Natalie Barr has described the Voice to Parliament referendum as a “dismal” failure in a brutal question to a senior Labor MP.

The Sunrise Host took Environment Minister Tanya Plibersek to task over the cost of the vote after more than 60 per cent of Australians voted no at the referendum.

“Something, your government, hung its hat on failed dismally across this country – it was a wipeout,” Ms Barr said on Monday during the show.

“So what do you learn from that? $400 million down the drain to something people said ‘nup’.”

Ms Plibersek responded that the result had been “disappointing” but added that there was “a lot of goodwill” to close the gap in Australia.

“It is important to take a little bit of time and just let the dust settle on this and to really think through our next steps to make sure that we are working in a way that brings Australians together to reduce disadvantage in this country,” she said.

Ms Barr also addressed a similar question to Deputy Prime Minister Richard Marles, demanding that Labor explain why it made Australians go to the polls.

“How can you say that this is anything but a massive failure of your government, you hung your hat on it,” she said.

“You failed to explain it, you didn’t allay people’s fears over land seizures, over payouts, you didn’t even explain what it would do to Aboriginal people in this country.”

Mr Marles said that the government would focus on other ways to support Indigenous Australians after the shocking result for the Voice.

“We won’t be moving forward with constitutional reform now, that’s clearly what has been expressed by the Australian people,” he said.

“I think moving forward, our focus needs to be on really putting an even greater effort on closing the gap and on reconciliation.”

Ms Barr then interrupted Mr Marles saying he hoped the government had explained the Voice to Australians.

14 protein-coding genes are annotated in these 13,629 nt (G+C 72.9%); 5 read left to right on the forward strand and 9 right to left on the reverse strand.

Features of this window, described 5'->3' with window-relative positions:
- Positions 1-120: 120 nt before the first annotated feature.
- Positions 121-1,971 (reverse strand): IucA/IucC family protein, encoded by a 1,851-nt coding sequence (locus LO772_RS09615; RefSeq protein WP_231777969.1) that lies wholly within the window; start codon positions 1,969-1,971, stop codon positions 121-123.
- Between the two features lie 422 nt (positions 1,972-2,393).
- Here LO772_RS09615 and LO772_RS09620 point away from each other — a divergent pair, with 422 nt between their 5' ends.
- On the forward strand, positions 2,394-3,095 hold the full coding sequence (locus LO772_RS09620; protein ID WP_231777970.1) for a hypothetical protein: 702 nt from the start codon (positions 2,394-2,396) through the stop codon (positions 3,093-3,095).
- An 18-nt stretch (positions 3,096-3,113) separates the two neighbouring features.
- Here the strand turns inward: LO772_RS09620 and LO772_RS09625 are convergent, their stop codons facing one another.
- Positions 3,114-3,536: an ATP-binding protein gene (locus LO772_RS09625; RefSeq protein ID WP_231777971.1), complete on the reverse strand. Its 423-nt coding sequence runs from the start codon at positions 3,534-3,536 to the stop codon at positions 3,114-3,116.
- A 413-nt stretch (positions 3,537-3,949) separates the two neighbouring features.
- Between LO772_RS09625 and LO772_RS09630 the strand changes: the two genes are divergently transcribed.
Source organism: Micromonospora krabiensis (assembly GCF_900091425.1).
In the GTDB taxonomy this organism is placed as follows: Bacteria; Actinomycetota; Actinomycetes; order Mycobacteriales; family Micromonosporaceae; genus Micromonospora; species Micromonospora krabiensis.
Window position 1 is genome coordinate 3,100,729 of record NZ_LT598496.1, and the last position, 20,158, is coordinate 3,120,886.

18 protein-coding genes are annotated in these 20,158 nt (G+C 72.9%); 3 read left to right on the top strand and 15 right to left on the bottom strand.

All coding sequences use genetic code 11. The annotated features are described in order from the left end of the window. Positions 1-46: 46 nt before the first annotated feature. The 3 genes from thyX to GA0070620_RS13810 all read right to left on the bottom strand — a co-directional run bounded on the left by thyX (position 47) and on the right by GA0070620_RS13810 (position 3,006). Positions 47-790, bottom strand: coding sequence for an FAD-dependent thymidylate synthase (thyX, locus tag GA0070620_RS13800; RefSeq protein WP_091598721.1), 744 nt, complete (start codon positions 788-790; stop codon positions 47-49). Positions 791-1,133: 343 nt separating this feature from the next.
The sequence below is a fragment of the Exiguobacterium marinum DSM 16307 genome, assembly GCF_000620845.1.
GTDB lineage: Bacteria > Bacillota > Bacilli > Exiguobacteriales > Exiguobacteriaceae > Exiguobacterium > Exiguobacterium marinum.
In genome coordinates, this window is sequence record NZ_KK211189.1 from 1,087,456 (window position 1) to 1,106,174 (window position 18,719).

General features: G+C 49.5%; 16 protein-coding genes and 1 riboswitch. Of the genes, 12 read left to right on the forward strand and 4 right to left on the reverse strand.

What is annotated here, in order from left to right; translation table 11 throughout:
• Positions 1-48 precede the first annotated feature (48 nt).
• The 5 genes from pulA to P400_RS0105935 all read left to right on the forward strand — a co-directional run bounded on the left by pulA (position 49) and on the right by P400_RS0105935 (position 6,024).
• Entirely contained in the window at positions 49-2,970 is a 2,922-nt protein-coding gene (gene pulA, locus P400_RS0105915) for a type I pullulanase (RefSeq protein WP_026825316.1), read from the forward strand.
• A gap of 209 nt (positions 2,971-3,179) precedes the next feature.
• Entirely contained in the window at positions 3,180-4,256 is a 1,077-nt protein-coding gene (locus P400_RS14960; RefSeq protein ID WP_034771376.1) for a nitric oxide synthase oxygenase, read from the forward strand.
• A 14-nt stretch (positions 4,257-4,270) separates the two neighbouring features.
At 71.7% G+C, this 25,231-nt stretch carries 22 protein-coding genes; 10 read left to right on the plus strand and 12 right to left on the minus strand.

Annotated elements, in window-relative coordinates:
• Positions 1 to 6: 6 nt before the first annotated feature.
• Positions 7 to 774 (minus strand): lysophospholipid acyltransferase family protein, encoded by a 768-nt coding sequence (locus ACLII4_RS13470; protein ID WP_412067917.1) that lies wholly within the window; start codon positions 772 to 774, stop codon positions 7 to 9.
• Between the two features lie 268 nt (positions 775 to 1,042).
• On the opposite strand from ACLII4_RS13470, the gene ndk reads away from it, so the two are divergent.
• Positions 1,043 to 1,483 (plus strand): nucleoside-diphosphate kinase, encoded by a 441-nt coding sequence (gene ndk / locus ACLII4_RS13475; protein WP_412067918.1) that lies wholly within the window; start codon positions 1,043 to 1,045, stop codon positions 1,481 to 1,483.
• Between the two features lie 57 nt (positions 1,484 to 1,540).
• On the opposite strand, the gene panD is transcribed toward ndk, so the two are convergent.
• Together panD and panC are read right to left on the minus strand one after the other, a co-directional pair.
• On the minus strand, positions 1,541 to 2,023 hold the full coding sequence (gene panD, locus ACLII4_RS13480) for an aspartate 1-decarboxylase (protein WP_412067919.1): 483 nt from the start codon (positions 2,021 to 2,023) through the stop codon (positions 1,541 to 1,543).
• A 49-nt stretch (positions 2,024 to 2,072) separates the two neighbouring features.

“I don’t think you did at all, I don’t think anyone thinks you explained,” she said.

“Why didn’t you call it? When you knew this was going to fail, once (Peter Dutton) pulled support and you knew how hard it was, why didn’t you pull it?”

Opinions and analysis has flowed in the wake of the referendum loss, with politicians, journalists and academics each sharing their views on the resounding no vote.

ABC Indigenous Affairs reporter Isabella Higgins warned Australians warned that the result will “change the way Indigenous Australians want to interact with the rest of the country”.

“It will change whether kindness is the best approach,” she said on Insiders on Sunday.

“I think often in the community it is well understood that black anger is not tolerated and so we see leaders pull in their rage, pull in their sadness and constantly use language or generosity, use graciousness to appeal to the Australian people.

“After this I think there will be a generation who are burnt by this and who won’t be interested in doing that anymore.”

She said that she would not be “surprised” if Indigenous people turn toward Lidia Thorpe’s views on “black sovereignty” to “challenge the Australian regime”.

That sentiment has already been seen on the ABC’s youth radio station Triple J, which played protest song Treaty by Yothu Yindi for an hour on Sunday evening.

Presenter and musician Nooky took a strong stance on the program, telling Indigenous Australians that “we ain’t licking our wounds today, we’re sharpening our spears”.

“Last night was the most overt, unconcealed manifestation of racism I’ve ever experienced in my whole life,” he told listeners.

Read related topics:Indigenous Voice To Parliament


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By Rahul

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